Lana Sue I. Ka ‘opua

Lana SueLana Sue I. Ka ‘opua, PhD, DCSW, LSW

In the traditional wisdom of Native Hawaiian elders, people are like flowers that thrive and bloom when conditions nurture health and well-being. The enduring commitment of my life’s work is to collaborate with others in enhancing conditions that promote health for all. Please read on…we may have common interests on which we might collaborate.

Instruction and Mentorship: I am Associate Professor and Chair of the Health Concentration at the University of Hawai‘i-Mānoa (UHM) Myron B. Thompson School of Social Work (MBTSSW). The vision of MBTSSW is to “advance social work with its focus on social justice…with principal responsibility to generate, transmit, and apply knowledge for the global enterprise with special attention to Native Hawaiian, other Pacific Islander, and Asian populations living in Hawai‘i and the region.” I provide instruction in the practice sequence of the master’s program, with independent research opportunities for BSW, MSW, and PhD students interested in health, health disparities, and peoples of Hawai‘i and the Pacific Basin. I enjoy contributing to the success of upcoming health practitioners and scholar/researchers. A highlight of my SWHIN involvement has been the opportunity to support members’ preparation and publication of manuscripts on cultural safety, indigenous healing traditions, impact of national policies on health social work practice, and multi-generational programming to enhance elder health.

Research and Scholarship: I am affiliated with the UH Cancer Center, Hā Kūpuna, National Resource Center for Native Hawaiian Elders, and RMATRIX-II (RCMI Multidisciplinary and Translational Research Infrastructure). My primary focus is on intervention research but necessarily include descriptive qualitative and quantitative analyses to inform intervention development. Publications on descriptive studies include:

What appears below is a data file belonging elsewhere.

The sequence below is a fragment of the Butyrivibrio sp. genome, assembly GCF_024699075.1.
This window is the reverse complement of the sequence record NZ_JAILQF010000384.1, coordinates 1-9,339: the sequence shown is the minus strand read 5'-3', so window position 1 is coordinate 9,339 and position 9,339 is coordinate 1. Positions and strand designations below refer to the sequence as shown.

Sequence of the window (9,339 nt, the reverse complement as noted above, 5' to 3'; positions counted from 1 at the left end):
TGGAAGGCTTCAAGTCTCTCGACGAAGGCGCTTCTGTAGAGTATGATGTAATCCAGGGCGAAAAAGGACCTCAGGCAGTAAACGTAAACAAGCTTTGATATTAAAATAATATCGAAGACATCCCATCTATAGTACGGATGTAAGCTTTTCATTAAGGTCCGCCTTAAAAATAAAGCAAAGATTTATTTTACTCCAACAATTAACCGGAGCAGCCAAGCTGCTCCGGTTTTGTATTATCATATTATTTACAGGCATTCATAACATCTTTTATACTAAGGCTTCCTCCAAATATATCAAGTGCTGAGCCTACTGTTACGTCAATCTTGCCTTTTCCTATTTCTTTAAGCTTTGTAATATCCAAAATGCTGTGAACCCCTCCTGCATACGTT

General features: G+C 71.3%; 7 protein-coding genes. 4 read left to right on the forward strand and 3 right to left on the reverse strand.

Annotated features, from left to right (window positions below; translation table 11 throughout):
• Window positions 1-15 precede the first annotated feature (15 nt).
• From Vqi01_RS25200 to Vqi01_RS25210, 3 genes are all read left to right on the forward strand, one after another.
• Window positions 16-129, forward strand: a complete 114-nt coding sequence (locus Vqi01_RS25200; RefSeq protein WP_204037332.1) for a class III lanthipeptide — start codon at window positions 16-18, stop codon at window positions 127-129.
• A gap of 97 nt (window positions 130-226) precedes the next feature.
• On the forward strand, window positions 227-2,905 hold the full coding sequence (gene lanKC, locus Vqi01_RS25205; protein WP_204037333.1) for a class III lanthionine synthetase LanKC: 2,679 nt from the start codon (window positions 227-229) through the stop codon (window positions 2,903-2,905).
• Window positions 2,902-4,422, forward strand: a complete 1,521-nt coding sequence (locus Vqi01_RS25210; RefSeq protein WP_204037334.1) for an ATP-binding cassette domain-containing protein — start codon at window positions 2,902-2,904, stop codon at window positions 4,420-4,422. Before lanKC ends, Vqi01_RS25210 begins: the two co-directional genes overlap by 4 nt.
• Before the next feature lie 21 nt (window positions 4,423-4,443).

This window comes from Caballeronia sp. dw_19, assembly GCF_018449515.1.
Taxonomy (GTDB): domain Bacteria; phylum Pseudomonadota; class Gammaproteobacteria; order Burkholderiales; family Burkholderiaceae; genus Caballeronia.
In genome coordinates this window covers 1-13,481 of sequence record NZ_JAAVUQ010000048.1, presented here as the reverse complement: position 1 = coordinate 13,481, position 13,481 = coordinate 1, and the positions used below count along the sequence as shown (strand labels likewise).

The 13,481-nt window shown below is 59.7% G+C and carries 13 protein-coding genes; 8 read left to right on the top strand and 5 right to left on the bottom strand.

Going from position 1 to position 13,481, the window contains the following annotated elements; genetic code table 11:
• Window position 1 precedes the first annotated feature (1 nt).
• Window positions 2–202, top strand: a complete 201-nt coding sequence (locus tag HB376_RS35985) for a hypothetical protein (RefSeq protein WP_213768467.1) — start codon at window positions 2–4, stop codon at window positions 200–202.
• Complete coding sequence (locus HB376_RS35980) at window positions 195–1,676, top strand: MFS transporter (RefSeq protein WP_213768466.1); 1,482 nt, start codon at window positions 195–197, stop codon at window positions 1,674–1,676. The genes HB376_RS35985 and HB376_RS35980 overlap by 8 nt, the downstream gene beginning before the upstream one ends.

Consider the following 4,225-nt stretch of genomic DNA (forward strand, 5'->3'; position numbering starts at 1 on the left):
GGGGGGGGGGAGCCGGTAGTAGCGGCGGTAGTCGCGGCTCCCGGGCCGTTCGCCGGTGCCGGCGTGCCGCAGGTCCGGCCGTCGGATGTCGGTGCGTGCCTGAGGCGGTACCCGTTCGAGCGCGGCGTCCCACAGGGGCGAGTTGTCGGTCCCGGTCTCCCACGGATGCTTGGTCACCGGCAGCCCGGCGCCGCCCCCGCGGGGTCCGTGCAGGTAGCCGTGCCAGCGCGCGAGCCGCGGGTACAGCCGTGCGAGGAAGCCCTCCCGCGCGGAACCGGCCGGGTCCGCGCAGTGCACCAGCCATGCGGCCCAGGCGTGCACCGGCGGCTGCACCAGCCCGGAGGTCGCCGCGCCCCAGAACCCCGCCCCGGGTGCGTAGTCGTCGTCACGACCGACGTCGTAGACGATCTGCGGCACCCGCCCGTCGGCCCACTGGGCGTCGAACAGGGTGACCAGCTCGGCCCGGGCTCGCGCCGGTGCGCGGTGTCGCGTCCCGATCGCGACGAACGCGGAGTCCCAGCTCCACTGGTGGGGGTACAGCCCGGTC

• “Developing a culturally responsive breast cancer screening promotion with Native Hawaiian women in churches” (Ka‘opua, 2008)
  • “ Developing Tautai Lavea ‘i, a breast cancer patient navigation program in American Samoa” (Ka‘opua, Tofaeono, Park, Scanlan, et al., 2010)
  • “Why are Native Hawaiians underrepresented in Hawaii’s elder population?” (Ka ‘opua, Braun, Browne, Mokuau, et al., 2011)
  • “Is healthcare caring in Hawai ‘i? Preliminary results from a health assessment of LGBTQI people in four counties” (Stotzer, Ka ‘opua, & Diaz, 2014)

Publications on intervention studies include:

  • “Testing the feasibility of a culturally tailored breast cancer screening intervention with Native Hawaiian women in rural churches” (Ka ‘opua, Park, Ward, & Braun, 2011)
  • “Improving integration and coordination of funding, technical assistance, and reporting/data collection…CDC and USAPI [US Affiliated Pacific Island territories/nations] stakeholders” (Ka ‘opua, White, Rochester, & Holden, 2011)
  • “Colorectal cancer screening …HIV, minority statuses, and cultural safety” (Ka‘opua, Diaz, Park, Bowen, et al., 2014)
  • “Addressing risk and reluctance…HIV and anal cancer screening” (Ka‘opua, Cassel, Shiramizu, Stotzer, et al., in press)
  • “Look to the source: gathering elder stories…youth action-oriented research” (Ka‘opua, Goodyear-Ka‘ōpua Ka‘awa, Amona et al., in press)

Other Collaborations: The Affordable Care Act (ACA) popularly known as “Obamacare” is landmark legislation that promises significant reforms to how people access health care. Emphasized are treating the whole person and moving beyond symptom management. A greatly expanded role for social workers is anticipated! I am enthusiastic about healthcare workforce development in the ACA environment. Specifically, I am involved in community-academic partnerships to advance initiatives on Inter-Professional Education for the broad spectrum of healthcare students and in producing training resources and continuing education to advance the social work role in ACA implementation.